As family photos and important documents are passed down through the generations, they are often separated from each other and divided among siblings. This means the documents you have in your possession may only be part of the treasure trove that exists. If you are chatting with other branches of the family, ask what they can show you and make copies of the items. Don't forget to ask about any stories that might go with these items.

How Did Your Parents (and Grandparents) Meet?

For just about every person in your family tree, you'll record a marriage date, but this date doesn't tell much of a story. It doesn't describe how your grandfather saw your grandmother in Chemistry class in high school and figured out a way to be her partner. The only way to learn (and preserve) these romantic stories is to ask about them and record them. Ask follow-up questions about first dates, wedding details, and more.

What Traits Do You Think Are Common in Our Family?

Every family has certain personality traits that are passed from generation to generation. The same goes for physical characteristics. Do you have your great grandmother's bright blue eyes? What about your grandfather's dark sense of humor? Asking about these qualities that are common between family members can help you learn more about the personalities and appearances of the people who came before you in your family tree.

What Was the Hardest Time in Your Life?

Interviewing senior man on family history

How people respond to hardship says a lot about them, and hard times have a way of shaping the destiny of a family for generations. However, unless there are public records of these events, they are easily lost to history. Ask about these challenges and then ask follow-up questions about how they may have changed your family member's life.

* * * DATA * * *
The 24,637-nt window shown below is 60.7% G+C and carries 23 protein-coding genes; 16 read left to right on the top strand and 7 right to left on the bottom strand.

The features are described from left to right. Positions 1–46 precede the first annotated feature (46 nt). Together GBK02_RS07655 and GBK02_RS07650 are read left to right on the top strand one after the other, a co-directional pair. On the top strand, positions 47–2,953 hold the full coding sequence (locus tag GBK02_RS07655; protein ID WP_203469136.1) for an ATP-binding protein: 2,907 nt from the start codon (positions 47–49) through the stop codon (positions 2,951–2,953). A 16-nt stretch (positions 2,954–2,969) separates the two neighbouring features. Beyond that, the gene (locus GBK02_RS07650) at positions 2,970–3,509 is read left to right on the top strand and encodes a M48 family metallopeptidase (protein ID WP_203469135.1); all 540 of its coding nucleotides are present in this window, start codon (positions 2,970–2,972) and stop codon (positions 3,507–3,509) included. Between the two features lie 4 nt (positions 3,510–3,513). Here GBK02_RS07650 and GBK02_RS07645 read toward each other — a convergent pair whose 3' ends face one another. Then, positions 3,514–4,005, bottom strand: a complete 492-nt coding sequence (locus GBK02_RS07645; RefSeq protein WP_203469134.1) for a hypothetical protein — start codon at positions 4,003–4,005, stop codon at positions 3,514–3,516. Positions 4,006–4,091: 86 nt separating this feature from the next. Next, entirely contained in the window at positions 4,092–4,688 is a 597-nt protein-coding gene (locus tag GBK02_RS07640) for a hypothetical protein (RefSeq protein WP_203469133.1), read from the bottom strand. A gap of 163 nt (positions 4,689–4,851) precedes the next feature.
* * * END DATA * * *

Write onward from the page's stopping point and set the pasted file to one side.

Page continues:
What Did Your Parents Teach You About Life?

Parents are responsible for teaching kids everything from eating with a fork to driving a car, but they also pass on lessons about life. Often, this wisdom isn't something they directly teach, but something that is only apparent after many years. Ask your older relatives what they learned from their parents and record this wisdom for future generations.

What Do You Remember About Your Spouse's Parents?

It's natural to ask about a person's own parents, but you can also get great information by asking about the parents of your relative's spouse. Ask about their personalities and interactions, how they welcomed your relative to the family, and how they spent their retirement years. This will help you add dimension to branches of your tree that might otherwise be limited to names and dates.

Take Your Time

When asking these questions, it's important not to rush. Each one can be a complete conversation, especially if you are getting some really good stories and information. Don't push your family member into answering them all in one sitting. You'll both get more out of the conversation if you take your time and enjoy the amazing stories and details that will make your family tree come to life.

Family History Questions